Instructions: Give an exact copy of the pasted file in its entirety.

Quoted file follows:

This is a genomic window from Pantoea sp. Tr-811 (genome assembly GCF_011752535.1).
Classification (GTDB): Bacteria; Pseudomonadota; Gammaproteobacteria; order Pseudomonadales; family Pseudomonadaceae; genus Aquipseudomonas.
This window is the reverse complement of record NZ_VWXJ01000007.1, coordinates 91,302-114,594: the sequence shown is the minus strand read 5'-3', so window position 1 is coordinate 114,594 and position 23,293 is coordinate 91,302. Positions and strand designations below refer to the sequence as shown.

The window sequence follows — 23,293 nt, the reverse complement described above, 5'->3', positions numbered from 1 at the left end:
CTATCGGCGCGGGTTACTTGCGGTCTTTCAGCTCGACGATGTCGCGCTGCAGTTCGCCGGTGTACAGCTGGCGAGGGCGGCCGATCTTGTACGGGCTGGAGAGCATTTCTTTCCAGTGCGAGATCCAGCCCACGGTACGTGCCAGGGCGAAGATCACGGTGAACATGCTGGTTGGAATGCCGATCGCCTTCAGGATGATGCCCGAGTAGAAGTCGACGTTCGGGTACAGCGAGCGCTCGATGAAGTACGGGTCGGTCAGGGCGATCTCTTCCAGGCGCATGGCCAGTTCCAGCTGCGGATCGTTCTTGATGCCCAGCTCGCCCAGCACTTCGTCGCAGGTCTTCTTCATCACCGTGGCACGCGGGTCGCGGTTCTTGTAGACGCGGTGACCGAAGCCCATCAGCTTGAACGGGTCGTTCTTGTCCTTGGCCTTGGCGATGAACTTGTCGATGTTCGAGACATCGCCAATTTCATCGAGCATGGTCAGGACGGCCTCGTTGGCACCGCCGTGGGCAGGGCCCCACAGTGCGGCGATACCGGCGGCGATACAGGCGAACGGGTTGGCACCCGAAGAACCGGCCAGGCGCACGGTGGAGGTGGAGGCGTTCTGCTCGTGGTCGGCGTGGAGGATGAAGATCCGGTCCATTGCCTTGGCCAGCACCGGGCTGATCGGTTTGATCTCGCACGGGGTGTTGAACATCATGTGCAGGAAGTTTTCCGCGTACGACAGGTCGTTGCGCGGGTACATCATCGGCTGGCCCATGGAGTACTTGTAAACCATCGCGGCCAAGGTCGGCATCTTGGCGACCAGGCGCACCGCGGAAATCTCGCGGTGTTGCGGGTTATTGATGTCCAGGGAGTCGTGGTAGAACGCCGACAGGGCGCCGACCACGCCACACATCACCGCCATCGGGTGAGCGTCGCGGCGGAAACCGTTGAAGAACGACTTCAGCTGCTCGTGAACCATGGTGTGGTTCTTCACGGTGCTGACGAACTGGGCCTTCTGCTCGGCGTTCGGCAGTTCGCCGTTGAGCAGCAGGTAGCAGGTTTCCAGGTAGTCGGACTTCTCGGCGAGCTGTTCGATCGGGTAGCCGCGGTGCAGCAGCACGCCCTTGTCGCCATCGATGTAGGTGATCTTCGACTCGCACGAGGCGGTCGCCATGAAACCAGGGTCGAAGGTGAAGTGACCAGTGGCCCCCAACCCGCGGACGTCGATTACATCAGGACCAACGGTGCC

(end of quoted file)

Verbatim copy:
This is a genomic window from Pantoea sp. Tr-811 (genome assembly GCF_011752535.1).
Classification (GTDB): Bacteria; Pseudomonadota; Gammaproteobacteria; order Pseudomonadales; family Pseudomonadaceae; genus Aquipseudomonas.
This window is the reverse complement of record NZ_VWXJ01000007.1, coordinates 91,302-114,594: the sequence shown is the minus strand read 5'-3', so window position 1 is coordinate 114,594 and position 23,293 is coordinate 91,302. Positions and strand designations below refer to the sequence as shown.

The window sequence follows — 23,293 nt, the reverse complement described above, 5'->3', positions numbered from 1 at the left end:
CTATCGGCGCGGGTTACTTGCGGTCTTTCAGCTCGACGATGTCGCGCTGCAGTTCGCCGGTGTACAGCTGGCGAGGGCGGCCGATCTTGTACGGGCTGGAGAGCATTTCTTTCCAGTGCGAGATCCAGCCCACGGTACGTGCCAGGGCGAAGATCACGGTGAACATGCTGGTTGGAATGCCGATCGCCTTCAGGATGATGCCCGAGTAGAAGTCGACGTTCGGGTACAGCGAGCGCTCGATGAAGTACGGGTCGGTCAGGGCGATCTCTTCCAGGCGCATGGCCAGTTCCAGCTGCGGATCGTTCTTGATGCCCAGCTCGCCCAGCACTTCGTCGCAGGTCTTCTTCATCACCGTGGCACGCGGGTCGCGGTTCTTGTAGACGCGGTGACCGAAGCCCATCAGCTTGAACGGGTCGTTCTTGTCCTTGGCCTTGGCGATGAACTTGTCGATGTTCGAGACATCGCCAATTTCATCGAGCATGGTCAGGACGGCCTCGTTGGCACCGCCGTGGGCAGGGCCCCACAGTGCGGCGATACCGGCGGCGATACAGGCGAACGGGTTGGCACCCGAAGAACCGGCCAGGCGCACGGTGGAGGTGGAGGCGTTCTGCTCGTGGTCGGCGTGGAGGATGAAGATCCGGTCCATTGCCTTGGCCAGCACCGGGCTGATCGGTTTGATCTCGCACGGGGTGTTGAACATCATGTGCAGGAAGTTTTCCGCGTACGACAGGTCGTTGCGCGGGTACATCATCGGCTGGCCCATGGAGTACTTGTAAACCATCGCGGCCAAGGTCGGCATCTTGGCGACCAGGCGCACCGCGGAAATCTCGCGGTGTTGCGGGTTATTGATGTCCAGGGAGTCGTGGTAGAACGCCGACAGGGCGCCGACCACGCCACACATCACCGCCATCGGGTGAGCGTCGCGGCGGAAACCGTTGAAGAACGACTTCAGCTGCTCGTGAACCATGGTGTGGTTCTTCACGGTGCTGACGAACTGGGCCTTCTGCTCGGCGTTCGGCAGTTCGCCGTTGAGCAGCAGGTAGCAGGTTTCCAGGTAGTCGGACTTCTCGGCGAGCTGTTCGATCGGGTAGCCGCGGTGCAGCAGCACGCCCTTGTCGCCATCGATGTAGGTGATCTTCGACTCGCACGAGGCGGTCGCCATGAAACCAGGGTCGAAGGTGAAGTGACCAGTGGCCCCCAACCCGCGGACGTCGATTACATCAGGACCAACGGTGCC